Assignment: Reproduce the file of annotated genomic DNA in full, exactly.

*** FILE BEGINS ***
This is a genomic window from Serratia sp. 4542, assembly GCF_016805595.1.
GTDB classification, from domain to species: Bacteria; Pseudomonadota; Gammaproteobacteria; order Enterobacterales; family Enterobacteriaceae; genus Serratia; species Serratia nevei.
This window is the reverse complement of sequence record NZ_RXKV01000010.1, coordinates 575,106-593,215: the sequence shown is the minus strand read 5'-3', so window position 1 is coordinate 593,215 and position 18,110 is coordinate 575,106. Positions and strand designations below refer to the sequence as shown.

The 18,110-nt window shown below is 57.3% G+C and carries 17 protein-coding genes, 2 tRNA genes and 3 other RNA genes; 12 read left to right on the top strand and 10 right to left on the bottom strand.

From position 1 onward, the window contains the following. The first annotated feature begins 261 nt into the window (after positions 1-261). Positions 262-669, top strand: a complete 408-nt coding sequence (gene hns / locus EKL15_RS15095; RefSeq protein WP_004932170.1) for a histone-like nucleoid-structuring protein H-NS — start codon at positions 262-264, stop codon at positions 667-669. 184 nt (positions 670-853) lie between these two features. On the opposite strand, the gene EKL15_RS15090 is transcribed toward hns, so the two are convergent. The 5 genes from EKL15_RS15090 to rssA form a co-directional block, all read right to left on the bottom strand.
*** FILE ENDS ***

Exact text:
This is a genomic window from Serratia sp. 4542, assembly GCF_016805595.1.
GTDB classification, from domain to species: Bacteria; Pseudomonadota; Gammaproteobacteria; order Enterobacterales; family Enterobacteriaceae; genus Serratia; species Serratia nevei.
This window is the reverse complement of sequence record NZ_RXKV01000010.1, coordinates 575,106-593,215: the sequence shown is the minus strand read 5'-3', so window position 1 is coordinate 593,215 and position 18,110 is coordinate 575,106. Positions and strand designations below refer to the sequence as shown.

The 18,110-nt window shown below is 57.3% G+C and carries 17 protein-coding genes, 2 tRNA genes and 3 other RNA genes; 12 read left to right on the top strand and 10 right to left on the bottom strand.

From position 1 onward, the window contains the following. The first annotated feature begins 261 nt into the window (after positions 1-261). Positions 262-669, top strand: a complete 408-nt coding sequence (gene hns / locus EKL15_RS15095; RefSeq protein WP_004932170.1) for a histone-like nucleoid-structuring protein H-NS — start codon at positions 262-264, stop codon at positions 667-669. 184 nt (positions 670-853) lie between these two features. On the opposite strand, the gene EKL15_RS15090 is transcribed toward hns, so the two are convergent. The 5 genes from EKL15_RS15090 to rssA form a co-directional block, all read right to left on the bottom strand.